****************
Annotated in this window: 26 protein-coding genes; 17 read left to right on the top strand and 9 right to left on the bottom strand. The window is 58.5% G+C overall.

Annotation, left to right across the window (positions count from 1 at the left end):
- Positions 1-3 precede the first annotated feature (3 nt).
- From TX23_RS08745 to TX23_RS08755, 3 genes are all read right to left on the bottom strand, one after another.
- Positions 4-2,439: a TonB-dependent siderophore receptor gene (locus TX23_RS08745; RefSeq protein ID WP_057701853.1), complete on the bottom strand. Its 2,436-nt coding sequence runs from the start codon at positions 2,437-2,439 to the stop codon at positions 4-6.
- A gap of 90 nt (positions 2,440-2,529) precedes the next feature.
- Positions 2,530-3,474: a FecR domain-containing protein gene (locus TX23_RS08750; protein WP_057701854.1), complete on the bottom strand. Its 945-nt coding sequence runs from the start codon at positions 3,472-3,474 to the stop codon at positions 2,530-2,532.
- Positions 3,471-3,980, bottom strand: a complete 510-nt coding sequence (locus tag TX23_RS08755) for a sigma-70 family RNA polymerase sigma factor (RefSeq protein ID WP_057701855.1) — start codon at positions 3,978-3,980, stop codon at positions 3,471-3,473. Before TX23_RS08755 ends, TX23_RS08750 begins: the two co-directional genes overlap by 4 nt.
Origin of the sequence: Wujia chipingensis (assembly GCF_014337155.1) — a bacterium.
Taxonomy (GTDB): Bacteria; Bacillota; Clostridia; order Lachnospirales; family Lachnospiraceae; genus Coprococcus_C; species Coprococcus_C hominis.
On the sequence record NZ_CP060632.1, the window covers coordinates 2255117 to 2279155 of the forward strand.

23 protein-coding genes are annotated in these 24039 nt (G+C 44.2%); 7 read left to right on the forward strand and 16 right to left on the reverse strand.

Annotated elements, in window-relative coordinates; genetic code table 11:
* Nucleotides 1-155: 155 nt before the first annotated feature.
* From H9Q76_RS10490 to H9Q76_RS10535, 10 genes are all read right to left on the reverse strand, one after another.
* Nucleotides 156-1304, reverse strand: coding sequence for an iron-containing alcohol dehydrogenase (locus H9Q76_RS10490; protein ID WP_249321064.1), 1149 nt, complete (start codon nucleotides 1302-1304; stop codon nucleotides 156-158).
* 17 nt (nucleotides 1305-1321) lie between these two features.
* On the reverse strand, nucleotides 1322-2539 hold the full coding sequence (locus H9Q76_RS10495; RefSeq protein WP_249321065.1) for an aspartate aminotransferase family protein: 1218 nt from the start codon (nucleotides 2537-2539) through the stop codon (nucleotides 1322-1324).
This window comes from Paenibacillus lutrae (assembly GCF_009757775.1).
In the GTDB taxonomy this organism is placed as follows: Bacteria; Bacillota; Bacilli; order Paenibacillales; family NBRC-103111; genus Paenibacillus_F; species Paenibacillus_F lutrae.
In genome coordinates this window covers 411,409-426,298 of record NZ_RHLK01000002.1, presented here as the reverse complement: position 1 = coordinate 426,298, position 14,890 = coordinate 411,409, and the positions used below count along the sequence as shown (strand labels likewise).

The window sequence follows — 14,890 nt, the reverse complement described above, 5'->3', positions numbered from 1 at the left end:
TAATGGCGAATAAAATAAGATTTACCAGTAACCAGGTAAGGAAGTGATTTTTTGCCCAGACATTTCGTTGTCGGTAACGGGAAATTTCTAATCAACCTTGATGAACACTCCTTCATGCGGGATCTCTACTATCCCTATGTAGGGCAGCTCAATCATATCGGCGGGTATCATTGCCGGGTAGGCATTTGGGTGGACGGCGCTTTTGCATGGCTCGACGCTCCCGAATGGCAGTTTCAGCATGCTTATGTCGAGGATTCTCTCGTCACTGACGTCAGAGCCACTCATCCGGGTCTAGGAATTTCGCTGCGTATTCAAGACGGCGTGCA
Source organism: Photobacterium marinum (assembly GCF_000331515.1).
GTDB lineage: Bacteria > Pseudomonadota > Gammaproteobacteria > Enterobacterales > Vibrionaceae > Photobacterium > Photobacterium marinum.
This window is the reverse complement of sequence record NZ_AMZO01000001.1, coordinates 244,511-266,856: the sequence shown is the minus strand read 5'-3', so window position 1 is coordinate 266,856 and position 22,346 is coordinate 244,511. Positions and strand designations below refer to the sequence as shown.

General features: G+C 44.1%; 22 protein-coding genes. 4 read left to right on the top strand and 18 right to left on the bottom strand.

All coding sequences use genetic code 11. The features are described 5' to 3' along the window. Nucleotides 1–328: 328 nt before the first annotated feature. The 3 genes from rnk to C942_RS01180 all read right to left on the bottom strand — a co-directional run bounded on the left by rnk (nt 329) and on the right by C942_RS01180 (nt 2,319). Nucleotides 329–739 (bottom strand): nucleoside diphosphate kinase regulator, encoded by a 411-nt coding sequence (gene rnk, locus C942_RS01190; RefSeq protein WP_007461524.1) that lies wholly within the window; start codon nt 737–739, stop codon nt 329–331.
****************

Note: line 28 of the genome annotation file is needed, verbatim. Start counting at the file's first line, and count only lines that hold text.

All coding sequences use genetic code 11. The features are described 5' to 3' along the window. Nucleotides 1–328: 328 nt before the first annotated feature. The 3 genes from rnk to C942_RS01180 all read right to left on the bottom strand — a co-directional run bounded on the left by rnk (nt 329) and on the right by C942_RS01180 (nt 2,319). Nucleotides 329–739 (bottom strand): nucleoside diphosphate kinase regulator, encoded by a 411-nt coding sequence (gene rnk, locus C942_RS01190; RefSeq protein WP_007461524.1) that lies wholly within the window; start codon nt 737–739, stop codon nt 329–331.